Top positive review
10 people found this helpful
on 30 September 2008
Susie Boyt's latest is a dazzling, spine-tingling, catch-your-breath-in-awe compilation. The word "unique" is bandied about far too easily , but Boyt's book truly is unique. Where else would you find a sonnet to the author's favourite petits fours rubbing shoulders with a treatise on hunger, food and eating; where else a list of dramatis personae ranging from the Wizard of Oz to Cordelia to Lucien Freud to Johns Berryman and Keats? Bonjela (for mouth ulcers) makes a surreal appearance, to be followed by deep (and deeply fascinating)observations on drug addiction, mourning, and the art of consolation. This book scales the heights and explores the depths, moving from the sublime to the crazy; from the blackest melancholy of personal bereavement to the rainbow-coloured elation of singing a duet with Mickey Rooney in a fashionable West-End restaurant. The writing itself is vivid, original and higly inventive, with phrases such as "vanilla chilblains" and "sugar prayers" making this particular writer stop to relish them in admiration.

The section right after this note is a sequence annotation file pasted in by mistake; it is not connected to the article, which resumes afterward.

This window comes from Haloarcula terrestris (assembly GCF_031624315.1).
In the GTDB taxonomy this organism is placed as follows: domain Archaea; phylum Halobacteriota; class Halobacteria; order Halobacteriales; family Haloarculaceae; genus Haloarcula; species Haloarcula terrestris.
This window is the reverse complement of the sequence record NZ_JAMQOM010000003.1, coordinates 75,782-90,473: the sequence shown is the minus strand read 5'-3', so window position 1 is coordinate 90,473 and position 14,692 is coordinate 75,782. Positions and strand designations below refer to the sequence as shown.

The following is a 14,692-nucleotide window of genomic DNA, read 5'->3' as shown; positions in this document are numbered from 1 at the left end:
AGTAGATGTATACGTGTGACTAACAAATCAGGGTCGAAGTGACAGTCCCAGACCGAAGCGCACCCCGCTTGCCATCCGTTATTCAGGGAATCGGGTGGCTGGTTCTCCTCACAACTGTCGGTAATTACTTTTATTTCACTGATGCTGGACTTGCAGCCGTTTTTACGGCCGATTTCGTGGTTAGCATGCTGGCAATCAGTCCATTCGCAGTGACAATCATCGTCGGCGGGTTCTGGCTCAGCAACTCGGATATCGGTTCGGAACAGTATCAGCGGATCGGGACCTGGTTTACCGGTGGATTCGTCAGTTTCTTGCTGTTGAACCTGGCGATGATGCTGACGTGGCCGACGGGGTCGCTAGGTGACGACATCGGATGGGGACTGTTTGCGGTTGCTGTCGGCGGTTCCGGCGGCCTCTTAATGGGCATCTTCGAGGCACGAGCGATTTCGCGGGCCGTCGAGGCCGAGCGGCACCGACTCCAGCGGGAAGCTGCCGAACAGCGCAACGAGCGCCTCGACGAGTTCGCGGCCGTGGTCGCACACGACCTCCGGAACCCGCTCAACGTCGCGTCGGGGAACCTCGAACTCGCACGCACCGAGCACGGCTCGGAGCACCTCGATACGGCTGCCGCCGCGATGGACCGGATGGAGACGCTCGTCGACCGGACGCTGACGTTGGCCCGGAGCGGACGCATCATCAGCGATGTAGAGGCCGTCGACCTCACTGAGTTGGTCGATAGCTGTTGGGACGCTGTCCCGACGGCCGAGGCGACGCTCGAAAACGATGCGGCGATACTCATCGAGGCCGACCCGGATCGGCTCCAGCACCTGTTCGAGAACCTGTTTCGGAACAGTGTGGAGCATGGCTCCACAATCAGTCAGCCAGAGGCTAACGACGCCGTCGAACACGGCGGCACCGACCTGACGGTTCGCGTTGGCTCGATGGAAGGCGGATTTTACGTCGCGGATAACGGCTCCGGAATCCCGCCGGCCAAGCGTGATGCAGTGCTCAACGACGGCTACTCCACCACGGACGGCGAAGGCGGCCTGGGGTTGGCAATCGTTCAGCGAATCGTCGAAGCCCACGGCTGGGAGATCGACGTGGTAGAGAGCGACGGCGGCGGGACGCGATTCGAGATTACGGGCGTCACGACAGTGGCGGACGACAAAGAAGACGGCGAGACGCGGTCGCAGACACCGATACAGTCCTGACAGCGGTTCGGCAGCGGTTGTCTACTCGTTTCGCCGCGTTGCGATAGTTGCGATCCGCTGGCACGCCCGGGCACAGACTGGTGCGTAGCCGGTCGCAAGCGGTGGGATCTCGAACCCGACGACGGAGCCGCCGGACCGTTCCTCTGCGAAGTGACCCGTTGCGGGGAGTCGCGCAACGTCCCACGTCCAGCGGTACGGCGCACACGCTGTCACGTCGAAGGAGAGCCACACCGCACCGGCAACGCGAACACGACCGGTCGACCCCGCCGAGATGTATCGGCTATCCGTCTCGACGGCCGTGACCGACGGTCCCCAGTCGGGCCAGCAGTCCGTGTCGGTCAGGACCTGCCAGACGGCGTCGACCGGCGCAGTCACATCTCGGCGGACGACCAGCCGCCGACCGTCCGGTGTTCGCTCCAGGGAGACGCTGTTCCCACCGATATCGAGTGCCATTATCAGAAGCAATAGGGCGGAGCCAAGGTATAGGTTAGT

I began the book in ignorance and innocence, knowing shamefully little about Judy Garland, and never having been a fan of anyone (except of God the Father in my devout Catholic childhood). Yet I was gripped, amazed and fascinated by the sheer emotion and adoration poured out on Judy by her countless fans, who see her as muse, mentor, goddess, role model, inspiration and even alter ego. Boyt explores the whole nature of hero-worship - its links with obsession, neediness and the wish to live at a higher level- yet the book moves far beyond its subject. Indeed, nothing seems beyond Boyt's scope as she turns her formidable intelligence on a range of issues from eating disorders, the nature of love, the perils of childhood, the rollercoaster ride of fame, the uses of fear, and the joys and travails of motherhood.
Early in the book, she summarizes what she calls her new beliefs, inspired by Judy Garland herself. These beliefs are so wise, subtle and profound that to have drawn them up at the end of a long, long life would be achievement indeed. To have done so before the age of 40 is little short of miraculous.